Communications went down, the world didn’t burn

May 2, 2018

By Sarah Sobanski

Was anyone else a little sad when communications in Bancroft and surrounding area were restored Sunday night (April 29)?

A fire early Sunday morning knocked out select service cellphones, most local landlines and internet services for the majority of the day. Lots of people including in Tudor and Cashel, Limerick, Wollaston, Faraday, Bancroft and Hastings Highlands were affected.

I was one of the lucky ones who lost communications across the board. I can’t help but think no cell, no data, no problems.

When was the last time you went the whole day without contact with the extended outside world? When was the last time you went a day without checking your Facebook or Instagram or email?

It was a blessing in disguise not being able to check my email for the whole day, you might agree.

Someone recently asked me at a weekend event if I ever get a day off. I laughed.

Even if you don’t have the hectic schedule of covering community happenings like I do, you’re probably hyper-connected to the planet just the same.

You check your work email on weekends and week nights, I know you do. You’ve called someone afterhours to double check something for your business, and — when that person didn’t pick up at home — called their cellphone. You’ve overthought someone’s social media status wondering if they were speaking directly to you, without just speaking with them face to face about it.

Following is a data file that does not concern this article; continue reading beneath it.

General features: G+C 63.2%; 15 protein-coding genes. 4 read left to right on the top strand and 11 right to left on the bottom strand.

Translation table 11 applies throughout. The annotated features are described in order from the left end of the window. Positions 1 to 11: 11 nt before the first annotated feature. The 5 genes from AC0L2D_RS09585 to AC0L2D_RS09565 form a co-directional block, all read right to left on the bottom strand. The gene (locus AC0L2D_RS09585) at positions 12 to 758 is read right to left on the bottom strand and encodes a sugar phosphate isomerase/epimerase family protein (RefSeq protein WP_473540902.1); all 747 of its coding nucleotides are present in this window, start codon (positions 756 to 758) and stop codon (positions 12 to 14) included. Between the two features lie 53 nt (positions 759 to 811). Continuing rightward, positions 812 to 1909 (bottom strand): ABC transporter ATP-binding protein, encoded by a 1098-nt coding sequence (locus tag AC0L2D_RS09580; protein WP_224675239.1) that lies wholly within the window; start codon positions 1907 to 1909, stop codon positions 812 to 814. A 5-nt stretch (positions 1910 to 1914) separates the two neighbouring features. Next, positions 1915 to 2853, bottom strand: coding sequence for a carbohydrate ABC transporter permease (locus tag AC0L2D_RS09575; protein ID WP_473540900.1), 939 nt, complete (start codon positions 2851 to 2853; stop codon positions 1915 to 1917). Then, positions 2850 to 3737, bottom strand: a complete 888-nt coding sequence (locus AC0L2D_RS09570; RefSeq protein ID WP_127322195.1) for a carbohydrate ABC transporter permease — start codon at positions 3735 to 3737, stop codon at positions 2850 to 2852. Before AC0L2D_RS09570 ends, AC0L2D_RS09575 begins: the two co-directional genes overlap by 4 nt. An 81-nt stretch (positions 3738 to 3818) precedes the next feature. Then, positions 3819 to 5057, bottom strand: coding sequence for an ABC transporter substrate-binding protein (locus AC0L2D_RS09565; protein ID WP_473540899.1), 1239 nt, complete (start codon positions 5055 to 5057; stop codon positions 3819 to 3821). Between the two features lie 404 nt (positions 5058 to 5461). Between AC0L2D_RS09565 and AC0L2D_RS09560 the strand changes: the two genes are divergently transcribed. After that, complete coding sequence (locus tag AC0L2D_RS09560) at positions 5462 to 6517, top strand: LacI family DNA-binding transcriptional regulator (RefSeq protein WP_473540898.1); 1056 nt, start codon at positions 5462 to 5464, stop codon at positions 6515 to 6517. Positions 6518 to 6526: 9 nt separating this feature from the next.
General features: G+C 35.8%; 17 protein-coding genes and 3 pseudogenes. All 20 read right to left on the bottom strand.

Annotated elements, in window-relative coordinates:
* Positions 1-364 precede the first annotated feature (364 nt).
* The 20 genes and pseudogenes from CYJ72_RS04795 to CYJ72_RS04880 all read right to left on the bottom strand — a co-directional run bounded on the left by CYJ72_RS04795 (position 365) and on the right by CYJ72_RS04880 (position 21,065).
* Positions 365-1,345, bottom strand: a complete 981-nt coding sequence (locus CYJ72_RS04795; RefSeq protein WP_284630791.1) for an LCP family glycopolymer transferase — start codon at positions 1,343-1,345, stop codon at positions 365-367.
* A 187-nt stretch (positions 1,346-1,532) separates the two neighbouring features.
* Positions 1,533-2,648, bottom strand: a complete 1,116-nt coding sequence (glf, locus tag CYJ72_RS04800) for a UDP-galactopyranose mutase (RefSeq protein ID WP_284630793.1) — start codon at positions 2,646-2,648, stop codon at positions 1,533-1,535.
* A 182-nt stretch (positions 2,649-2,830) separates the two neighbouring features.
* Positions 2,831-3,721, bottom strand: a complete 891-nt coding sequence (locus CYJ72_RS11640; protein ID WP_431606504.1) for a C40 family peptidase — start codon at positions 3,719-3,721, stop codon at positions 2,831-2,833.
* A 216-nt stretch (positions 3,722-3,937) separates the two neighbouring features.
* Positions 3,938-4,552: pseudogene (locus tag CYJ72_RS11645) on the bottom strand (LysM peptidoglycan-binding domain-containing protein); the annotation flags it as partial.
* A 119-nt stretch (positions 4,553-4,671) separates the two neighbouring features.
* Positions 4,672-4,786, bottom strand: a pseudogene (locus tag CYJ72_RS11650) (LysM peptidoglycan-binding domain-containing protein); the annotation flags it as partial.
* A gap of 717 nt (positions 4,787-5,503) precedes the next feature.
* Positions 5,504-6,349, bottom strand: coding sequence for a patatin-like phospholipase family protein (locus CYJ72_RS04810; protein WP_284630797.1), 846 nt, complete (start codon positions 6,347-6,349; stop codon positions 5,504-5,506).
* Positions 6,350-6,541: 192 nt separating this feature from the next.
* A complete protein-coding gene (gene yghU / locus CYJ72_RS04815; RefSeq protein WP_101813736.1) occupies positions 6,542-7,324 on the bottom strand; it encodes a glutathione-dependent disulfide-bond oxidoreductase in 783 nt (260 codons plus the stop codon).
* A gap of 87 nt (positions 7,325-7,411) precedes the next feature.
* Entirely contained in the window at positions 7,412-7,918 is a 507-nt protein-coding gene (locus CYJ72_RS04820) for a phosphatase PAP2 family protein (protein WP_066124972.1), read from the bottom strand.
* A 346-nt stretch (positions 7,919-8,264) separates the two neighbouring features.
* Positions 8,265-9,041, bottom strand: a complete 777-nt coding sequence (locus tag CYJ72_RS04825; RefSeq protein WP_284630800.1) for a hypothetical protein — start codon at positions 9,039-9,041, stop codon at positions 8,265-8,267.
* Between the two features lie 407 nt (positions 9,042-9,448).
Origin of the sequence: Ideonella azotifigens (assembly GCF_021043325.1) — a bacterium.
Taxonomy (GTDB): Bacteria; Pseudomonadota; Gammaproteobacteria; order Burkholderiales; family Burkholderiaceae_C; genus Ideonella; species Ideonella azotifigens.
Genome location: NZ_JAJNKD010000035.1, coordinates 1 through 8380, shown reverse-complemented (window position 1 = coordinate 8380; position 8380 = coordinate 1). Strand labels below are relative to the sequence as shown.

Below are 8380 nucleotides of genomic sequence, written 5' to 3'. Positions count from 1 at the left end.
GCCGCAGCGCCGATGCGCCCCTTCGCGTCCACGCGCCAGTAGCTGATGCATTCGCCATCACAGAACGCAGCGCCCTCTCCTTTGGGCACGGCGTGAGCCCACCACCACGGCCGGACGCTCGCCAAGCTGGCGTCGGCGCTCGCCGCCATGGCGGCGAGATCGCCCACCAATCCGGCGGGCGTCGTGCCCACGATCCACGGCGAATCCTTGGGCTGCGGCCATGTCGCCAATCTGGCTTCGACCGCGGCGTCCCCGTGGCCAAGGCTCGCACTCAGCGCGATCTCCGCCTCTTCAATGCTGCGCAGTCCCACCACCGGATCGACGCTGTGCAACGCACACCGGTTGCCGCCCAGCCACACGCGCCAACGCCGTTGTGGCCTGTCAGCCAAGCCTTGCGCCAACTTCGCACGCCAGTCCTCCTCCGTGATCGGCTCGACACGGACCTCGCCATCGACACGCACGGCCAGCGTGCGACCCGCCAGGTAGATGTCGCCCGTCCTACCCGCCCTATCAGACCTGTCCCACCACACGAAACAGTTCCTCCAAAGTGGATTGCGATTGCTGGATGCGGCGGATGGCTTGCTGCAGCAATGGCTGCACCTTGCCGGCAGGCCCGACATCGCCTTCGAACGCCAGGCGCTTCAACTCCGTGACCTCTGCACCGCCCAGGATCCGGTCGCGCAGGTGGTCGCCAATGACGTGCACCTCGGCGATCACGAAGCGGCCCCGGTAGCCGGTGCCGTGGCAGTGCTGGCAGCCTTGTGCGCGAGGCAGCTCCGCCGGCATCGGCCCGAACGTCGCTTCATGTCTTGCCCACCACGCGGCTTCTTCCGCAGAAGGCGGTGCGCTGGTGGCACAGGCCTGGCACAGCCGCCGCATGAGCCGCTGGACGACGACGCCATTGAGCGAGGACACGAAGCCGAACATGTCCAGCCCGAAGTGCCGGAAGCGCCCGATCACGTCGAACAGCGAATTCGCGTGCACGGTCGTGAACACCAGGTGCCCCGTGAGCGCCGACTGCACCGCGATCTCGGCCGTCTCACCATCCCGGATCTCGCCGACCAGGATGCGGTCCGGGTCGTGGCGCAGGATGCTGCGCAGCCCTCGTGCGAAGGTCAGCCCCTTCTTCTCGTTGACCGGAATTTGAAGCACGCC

I imagine we didn’t always find it so hard to balance our working lives, personal lives and social lives. Being connected every minute of every day can be incredibly exhausting — I wonder why we do it to ourselves. We feel pressure to be connected at all times because we can, or we have been as technology infrastructure advances.

Perhaps we allow it because we’re addicted to that connection. We so easily tie our self-worth to external gratifications from having someone like our page to telling us we were right. We’re happily satiated by knowing everything about everyone, knowing what anyone is doing any minute of every day and of course, having control to plan and compartmentalize every minute of our own days.

Sounds a little bit ridiculous, doesn’t it? Even a little crazy. How can we expect that of ourselves?

I remember reading once that no matter if you live in a major city hub, or in a small town of 4,000 people, your community, your microcosm, is always 100 people strong. But then there’s the theory of six degrees of seperation — where you’re connected to every person by six people or less.

Maybe we’ve always been this way and technology has just given us the tools to settle further in our faults — that burning curiosity that borders on nosiness. Maybe it’s the fault of this technological era. But did anyone notice the world didn’t fall apart?

No calls, no internet and cash only at businesses were a little inconvenient, sure — but we survived. 911 calls still got through, emergency services and the hospital were still running — we made it.

Technology has some amazing perks. For example, I can check in with my family and friends scattered across the world whenever I feel like it. That’s incredible.

Sunday was nice reminder to slow down, however. We should remember no one can be expected to keep up every minute of every day. We should remember the world won’t end if we miss a call or an email.



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